While working on circuit construction for Hamiltonian simulation using this answer as reference, I'm unable to see how the following equation is true:

$$ e^{i \sigma_z \otimes \sigma_z t} = \text{CNOT}(I \otimes e^{i \sigma_zt})\text{CNOT} $$

I tried doing the following to the right side:

$$ \begin{align} \text{CNOT}(I \otimes e^{i \sigma_zt})\text{CNOT} &= \text{CNOT}\big[ \cos(t) I\otimes I + i \sin(t) I \otimes \sigma_z \big]\big[|0\rangle \langle 0 | \otimes I + |1\rangle \langle 1 | \otimes \sigma_x \big] \\ &=\text{CNOT}\big[ \cos(t)|0\rangle\langle0|\otimes I+\cos(t)|1\rangle\langle1| \otimes \sigma_x + i\sin(t)|0\rangle\langle0|\otimes\sigma_z+ i\sin(t)|1\rangle\langle1|\otimes\sigma_z\sigma_x \big] \\ &= \cos(t)|0\rangle\langle0|\otimes I + \cos(t)|1\rangle\langle1|\otimes I + i\sin(t)|0\rangle\langle0|\otimes\sigma_z+i\sin(t)|1\rangle\langle1|\otimes\sigma_x\sigma_z\sigma_x \\ &= \cos(t) I+i \sin(t)\big[|0\rangle\langle0|\otimes\sigma_z-|1\rangle\langle1|\otimes\sigma_z\big] \qquad (\text{since }\sigma_x\sigma_z\sigma_x=-\sigma_z) \end{align} $$

And we already know that the left hand side is:

$$ e^{i \sigma_z \otimes \sigma_z t}=\cos(t) I + i \sin(t) \sigma_z \otimes \sigma_z $$

So the only thing I'm missing is showing that $|0\rangle\langle0|\otimes\sigma_z-|1\rangle\langle1|\otimes\sigma_z = \sigma_z\otimes\sigma_z$. Using NumPy I was able to see that effectively both are equal to $\text{diag}\{1, -1, -1, 1\}$.

However, I was wondering if anyone knows a nicer way of showing these two are equal without actually calculating their matrix?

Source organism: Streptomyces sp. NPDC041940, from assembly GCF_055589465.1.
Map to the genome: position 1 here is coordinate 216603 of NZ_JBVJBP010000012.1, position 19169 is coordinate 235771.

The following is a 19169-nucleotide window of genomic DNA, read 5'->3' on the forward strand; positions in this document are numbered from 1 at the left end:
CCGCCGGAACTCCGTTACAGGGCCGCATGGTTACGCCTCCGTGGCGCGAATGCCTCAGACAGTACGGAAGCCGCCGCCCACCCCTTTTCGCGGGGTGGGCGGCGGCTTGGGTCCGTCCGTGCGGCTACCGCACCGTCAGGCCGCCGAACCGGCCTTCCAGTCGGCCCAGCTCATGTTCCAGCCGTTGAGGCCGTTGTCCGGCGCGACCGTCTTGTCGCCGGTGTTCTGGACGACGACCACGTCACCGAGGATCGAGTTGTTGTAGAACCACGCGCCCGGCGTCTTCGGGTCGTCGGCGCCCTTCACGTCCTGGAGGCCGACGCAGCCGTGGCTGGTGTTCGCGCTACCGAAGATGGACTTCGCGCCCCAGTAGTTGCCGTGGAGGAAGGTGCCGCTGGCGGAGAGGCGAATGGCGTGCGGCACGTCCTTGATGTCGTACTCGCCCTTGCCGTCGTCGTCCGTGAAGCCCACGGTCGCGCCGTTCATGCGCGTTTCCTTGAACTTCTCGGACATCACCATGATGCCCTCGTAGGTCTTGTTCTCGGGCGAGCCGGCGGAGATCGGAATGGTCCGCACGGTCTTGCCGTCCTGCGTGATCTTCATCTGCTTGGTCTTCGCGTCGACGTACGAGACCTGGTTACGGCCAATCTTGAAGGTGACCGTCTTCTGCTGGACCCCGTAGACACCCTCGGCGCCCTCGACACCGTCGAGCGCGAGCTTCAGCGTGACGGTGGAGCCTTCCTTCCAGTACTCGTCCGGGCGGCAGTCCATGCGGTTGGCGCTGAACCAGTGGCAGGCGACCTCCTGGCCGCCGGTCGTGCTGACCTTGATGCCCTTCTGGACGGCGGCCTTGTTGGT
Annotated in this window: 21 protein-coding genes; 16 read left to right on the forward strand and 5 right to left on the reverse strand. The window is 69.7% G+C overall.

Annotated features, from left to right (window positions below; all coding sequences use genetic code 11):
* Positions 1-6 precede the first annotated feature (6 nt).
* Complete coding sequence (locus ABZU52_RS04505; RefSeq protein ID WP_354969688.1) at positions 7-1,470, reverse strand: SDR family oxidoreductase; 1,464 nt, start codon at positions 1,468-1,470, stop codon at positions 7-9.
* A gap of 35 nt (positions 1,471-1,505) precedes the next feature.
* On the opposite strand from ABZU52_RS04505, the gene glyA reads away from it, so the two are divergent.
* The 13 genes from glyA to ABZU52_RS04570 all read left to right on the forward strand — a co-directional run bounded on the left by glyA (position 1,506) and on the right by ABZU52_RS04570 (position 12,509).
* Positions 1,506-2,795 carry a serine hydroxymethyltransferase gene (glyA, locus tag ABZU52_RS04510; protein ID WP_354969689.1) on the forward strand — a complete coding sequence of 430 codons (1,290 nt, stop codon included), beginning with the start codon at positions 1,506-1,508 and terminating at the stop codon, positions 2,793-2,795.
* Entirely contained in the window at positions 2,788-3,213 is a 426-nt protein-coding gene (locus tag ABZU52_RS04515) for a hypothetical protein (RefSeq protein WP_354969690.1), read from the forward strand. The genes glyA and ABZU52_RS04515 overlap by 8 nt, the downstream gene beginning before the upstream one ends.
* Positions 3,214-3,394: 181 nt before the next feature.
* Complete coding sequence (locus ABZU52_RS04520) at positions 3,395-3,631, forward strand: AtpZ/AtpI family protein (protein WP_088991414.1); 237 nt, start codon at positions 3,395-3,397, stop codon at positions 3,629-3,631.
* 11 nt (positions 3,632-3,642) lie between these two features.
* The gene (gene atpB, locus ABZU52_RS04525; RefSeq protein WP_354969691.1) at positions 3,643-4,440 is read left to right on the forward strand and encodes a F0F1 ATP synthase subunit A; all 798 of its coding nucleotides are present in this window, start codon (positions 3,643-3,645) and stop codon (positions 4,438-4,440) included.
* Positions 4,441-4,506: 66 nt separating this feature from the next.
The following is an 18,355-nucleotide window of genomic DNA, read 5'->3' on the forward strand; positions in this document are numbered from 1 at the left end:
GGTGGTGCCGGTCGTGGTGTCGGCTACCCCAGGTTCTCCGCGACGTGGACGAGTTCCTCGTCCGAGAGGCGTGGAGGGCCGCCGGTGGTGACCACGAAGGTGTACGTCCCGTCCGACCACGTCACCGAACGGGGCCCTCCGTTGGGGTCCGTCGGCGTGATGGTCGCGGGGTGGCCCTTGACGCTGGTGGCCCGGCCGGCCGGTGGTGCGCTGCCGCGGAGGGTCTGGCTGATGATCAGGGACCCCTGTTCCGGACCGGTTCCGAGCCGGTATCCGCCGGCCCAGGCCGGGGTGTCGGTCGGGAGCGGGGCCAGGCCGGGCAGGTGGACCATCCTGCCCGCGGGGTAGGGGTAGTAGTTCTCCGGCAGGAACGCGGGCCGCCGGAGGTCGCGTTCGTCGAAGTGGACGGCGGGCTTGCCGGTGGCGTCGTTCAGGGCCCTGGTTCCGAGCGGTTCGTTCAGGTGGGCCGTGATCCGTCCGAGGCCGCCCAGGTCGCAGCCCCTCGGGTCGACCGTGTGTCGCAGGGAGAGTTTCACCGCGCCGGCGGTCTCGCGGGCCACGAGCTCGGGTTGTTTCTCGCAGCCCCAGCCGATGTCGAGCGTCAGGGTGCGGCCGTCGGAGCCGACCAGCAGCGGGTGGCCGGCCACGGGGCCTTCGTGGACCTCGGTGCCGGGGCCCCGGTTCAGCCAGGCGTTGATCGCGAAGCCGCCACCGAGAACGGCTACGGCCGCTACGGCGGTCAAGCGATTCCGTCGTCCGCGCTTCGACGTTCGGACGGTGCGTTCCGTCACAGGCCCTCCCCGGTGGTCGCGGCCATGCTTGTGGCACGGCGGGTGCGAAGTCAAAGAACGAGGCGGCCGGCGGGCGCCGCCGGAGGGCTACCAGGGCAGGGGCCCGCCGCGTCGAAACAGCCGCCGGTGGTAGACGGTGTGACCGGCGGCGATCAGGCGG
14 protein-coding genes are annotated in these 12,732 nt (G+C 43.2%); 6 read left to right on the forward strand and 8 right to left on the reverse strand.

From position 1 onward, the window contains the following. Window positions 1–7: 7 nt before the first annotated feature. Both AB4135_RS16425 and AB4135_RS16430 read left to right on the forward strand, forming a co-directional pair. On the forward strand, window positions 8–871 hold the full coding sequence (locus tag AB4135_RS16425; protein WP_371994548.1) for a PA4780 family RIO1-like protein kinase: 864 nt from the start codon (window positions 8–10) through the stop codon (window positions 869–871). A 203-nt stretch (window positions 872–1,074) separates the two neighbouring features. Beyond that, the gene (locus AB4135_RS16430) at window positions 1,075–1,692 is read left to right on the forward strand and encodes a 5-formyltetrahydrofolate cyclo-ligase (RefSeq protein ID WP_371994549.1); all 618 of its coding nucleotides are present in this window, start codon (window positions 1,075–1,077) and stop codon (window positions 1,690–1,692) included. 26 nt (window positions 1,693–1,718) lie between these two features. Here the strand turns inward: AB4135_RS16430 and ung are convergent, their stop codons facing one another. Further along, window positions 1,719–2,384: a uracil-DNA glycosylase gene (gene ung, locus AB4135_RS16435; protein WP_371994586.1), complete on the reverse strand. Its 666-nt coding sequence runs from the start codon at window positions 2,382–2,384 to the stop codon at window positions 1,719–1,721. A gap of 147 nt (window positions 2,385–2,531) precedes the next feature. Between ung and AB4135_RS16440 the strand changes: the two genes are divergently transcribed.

• $\begingroup$ I'll post the general mechanism behind this equation in addition to the correct answer: If you conjugate a Pauli rotation $e^{i Pt}$ by a Clifford unitary $U$ you will get another Pauli rotation $e^{iQt}$ with $Q=UPU^\dagger$. That is straightforward to prove using the Euler identity. Since $\mathrm{CNOT}( I \otimes Z )\mathrm{CNOT} = Z\otimes Z$, you get the desired equation. $\endgroup$ Sep 21, 2021 at 7:20

1 Answer 1


If your question is only regarding why $| 0 \rangle \langle0 | \otimes \sigma_z - | 1 \rangle \langle 1 | \otimes \sigma_z$ ; you can simply factor it given that trivially: $\sigma_z = | 0 \rangle \langle0 | - | 1 \rangle \langle 1 | $

$$| 0 \rangle \langle0 | \otimes \sigma_z - | 1 \rangle \langle 1 | \otimes \sigma_z$$ $$=\big( | 0 \rangle \langle0 | - | 1 \rangle \langle 1 | \big) \otimes \sigma_z$$ $$=\sigma_z \otimes \sigma_z$$

If you are however looking for a different way to show the equivalence between the operators without using Euler's Identity and whatnot, you can simply write both sides in terms of its matrix elements; since both exponentiations are of diagonal matrices (in the computational basis) their exponentiation is trivial, and really all you have to do is perform 2 simple matrix multiplications.

  • 1
    $\begingroup$ Thanks for the headups, I have no idea how I missed this simplification $\endgroup$
    – epelaaez
    Sep 20, 2021 at 17:43
  • 2
    $\begingroup$ Note, Euler's identity does not immediately apply to operators of the form $\exp(i A\otimes B)$, but fortunately it works in this particular case as in the quoted answer because $(A\otimes B)^2=\mathbb{I}$. $\endgroup$ Sep 20, 2021 at 19:06

Your Answer

By clicking “Post Your Answer”, you agree to our terms of service, privacy policy and cookie policy

Not the answer you're looking for? Browse other questions tagged or ask your own question.